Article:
The rule incorporates statutory provisions ensuring that telehealth flexibilities will continue for five months after the end of the COVID-19 public health emergency (PHE). If the PHE expires in October 2022 as is currently scheduled, these flexibilities would expire in March 2023.

The accommodations include:

  • Allowing telehealth services to be furnished to patients anywhere in the U.S.
  • Allowing practitioners such as physical therapists, occupational therapists, speech-language pathologists and audiologists to deliver telehealth services
  • Waiving in-person visit requirements for mental health services provided via telehealth
  • Extending audio-only options for certain services, such as diagnosis and treatment of mental health conditions
  • Extending payment for telehealth services provided by rural health clinics and federally qualified health centers

More than 50 services, including several audio-only services, would be removed from the coverage list five months after the expiration of the PHE.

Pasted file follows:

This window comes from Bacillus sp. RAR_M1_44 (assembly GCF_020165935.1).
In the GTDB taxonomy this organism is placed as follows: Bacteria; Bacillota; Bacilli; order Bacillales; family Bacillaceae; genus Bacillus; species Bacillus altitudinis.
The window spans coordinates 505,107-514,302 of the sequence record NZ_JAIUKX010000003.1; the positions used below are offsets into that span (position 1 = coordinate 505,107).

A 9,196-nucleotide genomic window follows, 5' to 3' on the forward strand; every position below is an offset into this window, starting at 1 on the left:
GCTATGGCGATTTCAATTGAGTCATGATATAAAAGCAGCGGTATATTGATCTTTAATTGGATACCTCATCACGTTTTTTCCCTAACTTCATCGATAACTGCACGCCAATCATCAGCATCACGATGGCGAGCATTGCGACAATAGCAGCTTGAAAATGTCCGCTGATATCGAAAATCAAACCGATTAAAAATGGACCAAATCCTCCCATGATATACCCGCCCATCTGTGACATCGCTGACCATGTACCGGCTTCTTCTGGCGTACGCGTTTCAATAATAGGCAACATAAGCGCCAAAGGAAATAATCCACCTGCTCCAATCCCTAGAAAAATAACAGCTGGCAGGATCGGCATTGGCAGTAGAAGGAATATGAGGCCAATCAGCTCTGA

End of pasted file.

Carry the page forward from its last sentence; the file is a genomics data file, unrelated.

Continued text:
But more than 50 services would remain available to be covered on a Category 3 basis throughout 2023, allowing CMS to collect data that could support inclusion of those services as permanent additions to the Medicare telehealth services list. The “95” modifier would cease to be required for telehealth claims five months after the end of the PHE, with the claims instead requiring the appropriate place-of-service indicator.

Efforts to bolster behavioral health services

Medicare would cover a new “general behavioral health integration” service performed by a clinical psychologist or clinical social worker on a monthly basis, according to the proposed rule. A psychiatric diagnostic evaluation, which would serve as the initiating visit, also would be covered.